The Case for Wagyu Ground Beef


Wagyu is a very special, delicate type of meat. But that does not mean you should feel intimidated when it comes to preparing it in any of its forms or cuts.

First of all, when looking to purchase Wagyu ground beef, you want to make sure you get 80/20 Wagyu—which should be noted on the packaging—for the best quality and taste. That is 80% lean, 20% fat—and it is also what Browsey Acres provides.

Wagyu ground beef can be prepared similarly to any other type of ground beef. And with ground beef’s role as the most versatile of meats, just imagine how much more taste and flavor you’ll get out of Wagyu ground beef. There are, however, differences—especially in terms of timing and preparation—between Wagyu ground beef and other types of ground beef.

For frozen Wagyu ground beef, the first step in preparation is to read more about how to properly freeze and thaw frozen Wagyu. Our suggestion for defrosting your frozen Wagyu ground beef (or any cut) is to do so in the refrigerator for up to 48 hours, in order to allow it to properly defrost. (Do not attempt to expedite the process with a microwave.) 15 to 30 minutes before cooking the ground beef, bring it out of the refrigerator to allow it to come to room temperature in the kitchen.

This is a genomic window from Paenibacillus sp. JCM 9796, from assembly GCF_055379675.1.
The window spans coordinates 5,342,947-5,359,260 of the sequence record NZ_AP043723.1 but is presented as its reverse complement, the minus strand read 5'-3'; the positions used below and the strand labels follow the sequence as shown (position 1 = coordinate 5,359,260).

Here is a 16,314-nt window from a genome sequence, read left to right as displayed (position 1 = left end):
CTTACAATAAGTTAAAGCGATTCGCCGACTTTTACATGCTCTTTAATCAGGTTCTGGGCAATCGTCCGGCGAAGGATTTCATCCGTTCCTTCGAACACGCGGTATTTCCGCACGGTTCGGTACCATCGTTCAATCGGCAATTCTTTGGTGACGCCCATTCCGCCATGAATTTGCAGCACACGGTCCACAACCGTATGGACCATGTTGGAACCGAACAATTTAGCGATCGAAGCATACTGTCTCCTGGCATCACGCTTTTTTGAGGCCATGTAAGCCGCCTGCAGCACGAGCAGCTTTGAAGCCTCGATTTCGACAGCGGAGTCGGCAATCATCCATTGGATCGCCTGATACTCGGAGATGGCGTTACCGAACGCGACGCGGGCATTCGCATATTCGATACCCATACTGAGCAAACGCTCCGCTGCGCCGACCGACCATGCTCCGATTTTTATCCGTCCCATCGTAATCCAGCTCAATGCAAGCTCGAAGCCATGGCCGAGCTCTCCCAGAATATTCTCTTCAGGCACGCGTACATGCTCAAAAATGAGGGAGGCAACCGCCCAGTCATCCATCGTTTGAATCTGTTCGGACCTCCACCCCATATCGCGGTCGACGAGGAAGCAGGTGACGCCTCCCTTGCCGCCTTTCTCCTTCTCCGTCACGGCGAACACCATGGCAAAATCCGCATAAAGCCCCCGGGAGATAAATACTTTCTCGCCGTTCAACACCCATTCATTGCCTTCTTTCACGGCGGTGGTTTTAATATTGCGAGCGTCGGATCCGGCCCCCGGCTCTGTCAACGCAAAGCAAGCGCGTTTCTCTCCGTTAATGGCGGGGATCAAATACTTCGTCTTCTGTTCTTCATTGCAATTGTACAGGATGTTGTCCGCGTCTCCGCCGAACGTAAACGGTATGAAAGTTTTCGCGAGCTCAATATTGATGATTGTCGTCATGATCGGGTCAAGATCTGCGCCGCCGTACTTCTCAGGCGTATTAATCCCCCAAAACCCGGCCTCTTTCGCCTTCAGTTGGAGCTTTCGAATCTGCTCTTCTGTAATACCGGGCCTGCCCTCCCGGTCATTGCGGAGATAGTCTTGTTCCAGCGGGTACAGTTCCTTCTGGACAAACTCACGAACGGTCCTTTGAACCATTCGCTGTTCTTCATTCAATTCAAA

From there, you can sear, fry, or broil your ground beef. No oil required.

According to Imperial American Wagyu, the best tips for additional Wagyu ground beef preparation are:

  • Cook to 160°F—avoid overcooking to help maintain tenderness.
  • Use minimal seasonings for full, authentic flavor.
  • Avoid over-handling to help preserve juiciness.

A little salt and pepper go a long way when you factor in the natural flavor of Wagyu meat. You can also season your Wagyu meat after it has been cooked.